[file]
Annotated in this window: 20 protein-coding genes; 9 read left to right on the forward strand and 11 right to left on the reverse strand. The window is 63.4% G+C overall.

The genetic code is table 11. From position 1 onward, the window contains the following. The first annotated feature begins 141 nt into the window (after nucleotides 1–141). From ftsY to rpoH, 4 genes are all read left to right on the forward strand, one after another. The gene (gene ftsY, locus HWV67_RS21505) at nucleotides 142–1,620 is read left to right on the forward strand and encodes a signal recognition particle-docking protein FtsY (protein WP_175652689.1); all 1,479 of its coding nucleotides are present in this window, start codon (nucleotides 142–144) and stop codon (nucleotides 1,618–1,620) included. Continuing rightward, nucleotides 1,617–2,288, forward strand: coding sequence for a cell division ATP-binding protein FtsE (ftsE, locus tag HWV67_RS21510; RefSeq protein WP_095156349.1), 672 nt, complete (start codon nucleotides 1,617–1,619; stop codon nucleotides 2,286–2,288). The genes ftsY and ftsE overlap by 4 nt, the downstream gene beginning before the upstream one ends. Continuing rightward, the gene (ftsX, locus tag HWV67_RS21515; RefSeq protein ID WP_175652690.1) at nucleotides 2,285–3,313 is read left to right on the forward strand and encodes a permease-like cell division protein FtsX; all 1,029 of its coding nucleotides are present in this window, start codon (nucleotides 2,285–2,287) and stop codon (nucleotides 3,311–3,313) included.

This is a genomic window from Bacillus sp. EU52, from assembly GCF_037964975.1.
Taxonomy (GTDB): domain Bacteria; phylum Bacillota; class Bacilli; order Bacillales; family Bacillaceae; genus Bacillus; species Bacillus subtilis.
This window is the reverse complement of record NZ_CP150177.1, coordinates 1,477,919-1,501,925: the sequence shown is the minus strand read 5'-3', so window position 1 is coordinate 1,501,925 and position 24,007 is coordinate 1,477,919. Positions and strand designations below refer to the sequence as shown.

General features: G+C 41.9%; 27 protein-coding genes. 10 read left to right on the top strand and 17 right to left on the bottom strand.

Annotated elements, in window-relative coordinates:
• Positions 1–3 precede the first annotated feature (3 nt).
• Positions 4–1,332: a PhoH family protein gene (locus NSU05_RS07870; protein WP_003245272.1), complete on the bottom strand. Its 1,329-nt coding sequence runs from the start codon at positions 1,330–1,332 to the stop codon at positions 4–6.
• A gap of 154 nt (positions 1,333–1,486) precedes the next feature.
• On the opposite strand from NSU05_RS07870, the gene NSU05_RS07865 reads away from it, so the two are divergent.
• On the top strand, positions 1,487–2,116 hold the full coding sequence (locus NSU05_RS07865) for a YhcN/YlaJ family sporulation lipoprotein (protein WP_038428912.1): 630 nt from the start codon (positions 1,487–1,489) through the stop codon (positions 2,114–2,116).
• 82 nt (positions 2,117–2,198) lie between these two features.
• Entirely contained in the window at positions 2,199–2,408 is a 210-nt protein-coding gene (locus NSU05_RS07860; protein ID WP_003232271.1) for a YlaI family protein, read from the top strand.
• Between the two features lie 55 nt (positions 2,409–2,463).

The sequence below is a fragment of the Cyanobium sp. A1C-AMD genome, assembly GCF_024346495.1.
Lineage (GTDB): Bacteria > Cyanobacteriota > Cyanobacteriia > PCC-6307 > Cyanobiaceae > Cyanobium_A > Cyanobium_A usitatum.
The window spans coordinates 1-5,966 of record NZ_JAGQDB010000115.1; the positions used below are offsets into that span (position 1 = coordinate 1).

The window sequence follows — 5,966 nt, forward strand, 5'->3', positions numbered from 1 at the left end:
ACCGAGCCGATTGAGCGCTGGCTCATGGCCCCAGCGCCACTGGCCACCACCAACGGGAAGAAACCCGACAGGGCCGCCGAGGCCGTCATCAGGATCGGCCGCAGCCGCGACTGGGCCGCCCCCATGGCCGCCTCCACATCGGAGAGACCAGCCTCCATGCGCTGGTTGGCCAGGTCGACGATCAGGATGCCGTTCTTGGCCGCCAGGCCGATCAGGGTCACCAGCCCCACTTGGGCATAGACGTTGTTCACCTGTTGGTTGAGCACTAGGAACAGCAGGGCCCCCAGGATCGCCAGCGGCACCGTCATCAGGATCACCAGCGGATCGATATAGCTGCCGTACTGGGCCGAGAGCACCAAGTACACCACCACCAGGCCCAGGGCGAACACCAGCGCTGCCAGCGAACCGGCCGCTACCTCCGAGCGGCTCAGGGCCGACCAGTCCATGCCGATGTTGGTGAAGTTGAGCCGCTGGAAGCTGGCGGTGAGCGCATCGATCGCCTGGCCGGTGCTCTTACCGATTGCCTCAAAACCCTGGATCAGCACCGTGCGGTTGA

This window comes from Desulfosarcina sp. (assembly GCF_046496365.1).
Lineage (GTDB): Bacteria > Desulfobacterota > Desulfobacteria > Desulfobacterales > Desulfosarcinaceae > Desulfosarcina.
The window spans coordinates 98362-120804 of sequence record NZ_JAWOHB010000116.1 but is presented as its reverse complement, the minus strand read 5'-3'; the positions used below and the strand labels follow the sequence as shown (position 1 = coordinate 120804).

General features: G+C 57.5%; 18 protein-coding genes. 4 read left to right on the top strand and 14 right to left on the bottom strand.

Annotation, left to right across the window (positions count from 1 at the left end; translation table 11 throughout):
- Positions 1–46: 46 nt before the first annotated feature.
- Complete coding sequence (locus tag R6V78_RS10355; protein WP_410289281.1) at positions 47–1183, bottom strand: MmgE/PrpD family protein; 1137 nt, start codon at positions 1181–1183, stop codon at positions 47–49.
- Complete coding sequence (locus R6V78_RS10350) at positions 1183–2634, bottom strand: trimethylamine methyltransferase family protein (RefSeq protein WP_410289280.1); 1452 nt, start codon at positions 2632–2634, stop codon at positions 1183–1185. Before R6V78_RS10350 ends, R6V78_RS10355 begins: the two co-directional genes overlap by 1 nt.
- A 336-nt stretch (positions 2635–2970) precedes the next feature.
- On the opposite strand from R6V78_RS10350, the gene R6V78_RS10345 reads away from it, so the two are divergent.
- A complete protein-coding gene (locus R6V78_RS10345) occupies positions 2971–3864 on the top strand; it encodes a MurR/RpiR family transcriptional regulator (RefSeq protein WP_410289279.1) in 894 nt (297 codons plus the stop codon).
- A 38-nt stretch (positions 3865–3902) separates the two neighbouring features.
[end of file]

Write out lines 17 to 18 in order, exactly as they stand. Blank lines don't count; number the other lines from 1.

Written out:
Lineage (GTDB): Bacteria > Cyanobacteriota > Cyanobacteriia > PCC-6307 > Cyanobiaceae > Cyanobium_A > Cyanobium_A usitatum.
The window spans coordinates 1-5,966 of record NZ_JAGQDB010000115.1; the positions used below are offsets into that span (position 1 = coordinate 1).